In the strictest traditional sense, Bengal Coast is not an Indian restaurant at all. But it is Indian-inspired, and that's close enough when the food's this good. Bengal Coast roasts its own spices and simmers more than 27 distinct sauces and marinades. The startlingly fresh dishes blend Indonesian, Malaysian and Thai influences with an Indian center. The result is not your typical Dallas Indian cuisine—that is, it's not dry and indistinct. Our faves include the Thai lobster samosas, satay-like sticks and kebabs, curries and naan wraps. Or try the fish and chips Masala, fish coated in chickpea-Kingfisher beer batter.

This isn't strictly authentic regional Italian food. Instead, Nonna—carved out of the foyer of The Food Company catering firm—employs a strict Italian approach (freshness, simplicity) while borrowing and combining ingredients and influences and techniques from all over the Italian landscape. House-cured salumi. Fresh-kneaded and -extruded pastas. House-ground and -cased sausages. Wood-fired meats and pizzas and breads. The best inauthentic authentic Italian in Dallas, which means we can finally say goodbye to spaghetti Western dining.

Don't let the kids sidetrack you to the Chili's next door or the Goff's across the parking lot. The real deal in kids' meals is the far pricier Fuji's Steak House and Sushi Bar. Yes, this is one of the best sushi bars in the city, thanks to chef Son Le, formerly of Steel fame—one that you and the spouse could easily enjoy on your get-the-hell-away-from-the-kids date night. No matter. Plunk your antsy kids down at one of Fuji's many teppan grills and prepare to be amazed at them being amazed at the slice-and-dice antics of the knife-wielding hibachi chefs. Maybe it's the oil fire that flares in their warmed faces, the flying shrimp tails that land artfully in the chef's tall hat, the smoking stack of onions shaped like a volcano, the bottle of Ramune (Japanese Sprite) with the marble inside, or the actual food—steak, chicken, shrimp, lobster and calamari—that tastes as good as it looks cooking. Whatever. A good time will be had by all ages. And the kids might not even bitch and moan about eating their vegetables, not with a big honker of a knife pointing the way to health.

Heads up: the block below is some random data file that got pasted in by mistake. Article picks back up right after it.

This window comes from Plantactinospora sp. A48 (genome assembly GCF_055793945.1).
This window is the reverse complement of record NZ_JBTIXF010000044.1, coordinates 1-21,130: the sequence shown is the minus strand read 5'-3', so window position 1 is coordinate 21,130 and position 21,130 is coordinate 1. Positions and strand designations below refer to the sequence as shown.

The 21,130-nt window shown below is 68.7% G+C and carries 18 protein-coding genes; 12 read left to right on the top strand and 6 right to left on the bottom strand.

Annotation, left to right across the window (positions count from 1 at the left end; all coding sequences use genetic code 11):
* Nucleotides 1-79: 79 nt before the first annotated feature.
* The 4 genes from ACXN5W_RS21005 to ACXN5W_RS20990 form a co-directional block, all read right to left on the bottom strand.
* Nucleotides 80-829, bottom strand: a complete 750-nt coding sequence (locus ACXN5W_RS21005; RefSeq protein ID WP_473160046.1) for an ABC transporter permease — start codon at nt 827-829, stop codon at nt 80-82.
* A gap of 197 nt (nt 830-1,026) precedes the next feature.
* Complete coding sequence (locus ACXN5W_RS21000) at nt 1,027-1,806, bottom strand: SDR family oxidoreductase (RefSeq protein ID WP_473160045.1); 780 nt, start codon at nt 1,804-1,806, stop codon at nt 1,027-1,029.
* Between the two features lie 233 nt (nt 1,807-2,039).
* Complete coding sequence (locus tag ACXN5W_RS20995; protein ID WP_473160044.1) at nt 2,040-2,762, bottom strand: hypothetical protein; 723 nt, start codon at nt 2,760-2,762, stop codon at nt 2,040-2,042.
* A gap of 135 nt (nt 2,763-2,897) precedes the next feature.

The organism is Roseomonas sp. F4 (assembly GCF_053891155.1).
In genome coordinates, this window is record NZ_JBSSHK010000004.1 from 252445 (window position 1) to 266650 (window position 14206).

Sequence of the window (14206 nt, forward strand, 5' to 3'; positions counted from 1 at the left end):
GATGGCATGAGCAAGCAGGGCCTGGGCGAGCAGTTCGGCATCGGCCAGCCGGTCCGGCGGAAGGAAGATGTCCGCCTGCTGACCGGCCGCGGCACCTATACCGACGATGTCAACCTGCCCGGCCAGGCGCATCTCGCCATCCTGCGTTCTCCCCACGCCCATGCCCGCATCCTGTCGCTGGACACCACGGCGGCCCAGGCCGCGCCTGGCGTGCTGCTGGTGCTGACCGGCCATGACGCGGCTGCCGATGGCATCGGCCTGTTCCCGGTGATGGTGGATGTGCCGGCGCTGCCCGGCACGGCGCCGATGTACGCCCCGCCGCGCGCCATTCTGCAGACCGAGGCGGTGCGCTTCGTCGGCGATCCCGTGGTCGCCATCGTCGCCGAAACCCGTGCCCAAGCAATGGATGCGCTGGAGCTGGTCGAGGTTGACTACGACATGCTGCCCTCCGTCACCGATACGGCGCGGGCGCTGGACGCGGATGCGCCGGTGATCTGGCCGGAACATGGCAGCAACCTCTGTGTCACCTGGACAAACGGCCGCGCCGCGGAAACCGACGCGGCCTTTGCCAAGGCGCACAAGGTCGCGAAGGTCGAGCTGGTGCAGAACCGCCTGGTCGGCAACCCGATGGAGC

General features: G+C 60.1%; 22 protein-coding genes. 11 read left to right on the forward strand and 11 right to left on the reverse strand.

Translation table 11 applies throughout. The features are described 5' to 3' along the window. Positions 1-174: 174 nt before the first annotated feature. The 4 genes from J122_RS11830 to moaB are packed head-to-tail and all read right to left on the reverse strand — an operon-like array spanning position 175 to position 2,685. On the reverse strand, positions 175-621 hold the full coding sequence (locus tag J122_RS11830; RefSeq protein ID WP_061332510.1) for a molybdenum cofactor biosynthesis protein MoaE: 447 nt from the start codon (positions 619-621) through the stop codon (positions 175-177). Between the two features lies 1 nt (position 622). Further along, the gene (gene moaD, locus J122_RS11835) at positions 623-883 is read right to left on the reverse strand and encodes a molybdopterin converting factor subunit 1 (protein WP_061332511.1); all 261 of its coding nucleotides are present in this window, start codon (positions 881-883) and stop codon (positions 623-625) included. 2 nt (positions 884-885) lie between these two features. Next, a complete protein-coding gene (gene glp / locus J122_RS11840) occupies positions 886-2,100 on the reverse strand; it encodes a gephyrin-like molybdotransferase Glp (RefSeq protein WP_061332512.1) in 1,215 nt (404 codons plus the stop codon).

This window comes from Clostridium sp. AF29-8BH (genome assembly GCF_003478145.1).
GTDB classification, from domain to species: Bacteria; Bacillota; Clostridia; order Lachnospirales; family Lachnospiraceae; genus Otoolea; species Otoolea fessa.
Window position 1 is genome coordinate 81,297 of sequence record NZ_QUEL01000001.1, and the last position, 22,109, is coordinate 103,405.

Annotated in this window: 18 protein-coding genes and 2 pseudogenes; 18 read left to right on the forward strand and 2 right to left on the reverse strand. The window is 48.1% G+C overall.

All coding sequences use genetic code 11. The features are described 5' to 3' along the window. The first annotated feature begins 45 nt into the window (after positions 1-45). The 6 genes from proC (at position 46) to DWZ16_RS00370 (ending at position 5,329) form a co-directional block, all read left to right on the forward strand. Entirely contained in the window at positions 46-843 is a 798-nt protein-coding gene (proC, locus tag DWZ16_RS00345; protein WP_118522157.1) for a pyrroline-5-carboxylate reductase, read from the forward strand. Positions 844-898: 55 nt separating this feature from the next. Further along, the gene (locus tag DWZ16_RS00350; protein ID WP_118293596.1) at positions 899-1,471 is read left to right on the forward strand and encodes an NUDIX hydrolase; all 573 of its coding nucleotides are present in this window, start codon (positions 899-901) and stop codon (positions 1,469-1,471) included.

Best Kosher-Vegetarian-Indian Restaurant

Madras Pavilion

Not that trying to locate an Indian restaurant that serves only kosher vegetarian fare is something many people struggle with, but Madras Pavilion offers diners enough options that you can find something savory enough to satisfy within the bounds of any dietary restrictions. They have several sampler-style entrees that make for easy grazing, and there are several safe items to start with, like the flawlessly flaky samosas or the tasty uthappams, which are often referred to as Indian pizzas. But if you want to be sure to find something you'll like, then show up for the lunch buffet, the shining star of the restaurant. Seven days a week, from 11:30 a.m. to 3 p.m. an immense buffet table, nearly the entire width of the dining area, is continuously filled with items from veggie curries and naan to soups and dosai. Everything they serve is prepared fresh daily, and make sure you order their mango lassi. Theirs is one of the best we've ever had and the perfect sip to soothe one's stomach after the spiciness of the food.

Fearing's at the Ritz Carlton

Though his namesake restaurant might in time be best known for its lush, smoky prime rib served on Sundays or its "mopped" rib eye slobbered in a slop of molasses, German beer and vinegar during mesquite-firing—a welcome departure from Dallas steakhouse monotony—Fearing's wood-grilled coriander lamb chops might take the cake in some minds, as it does ours. These chops tease with a raciness that never unravels into gamy chaos. They whet with clean juices and deep red flesh and luxurious, silken chewiness. Seasonings and treatments serve only the meat; the meat serves only the tongue. And that tongue is verrrry happy.

Best Of Dallas®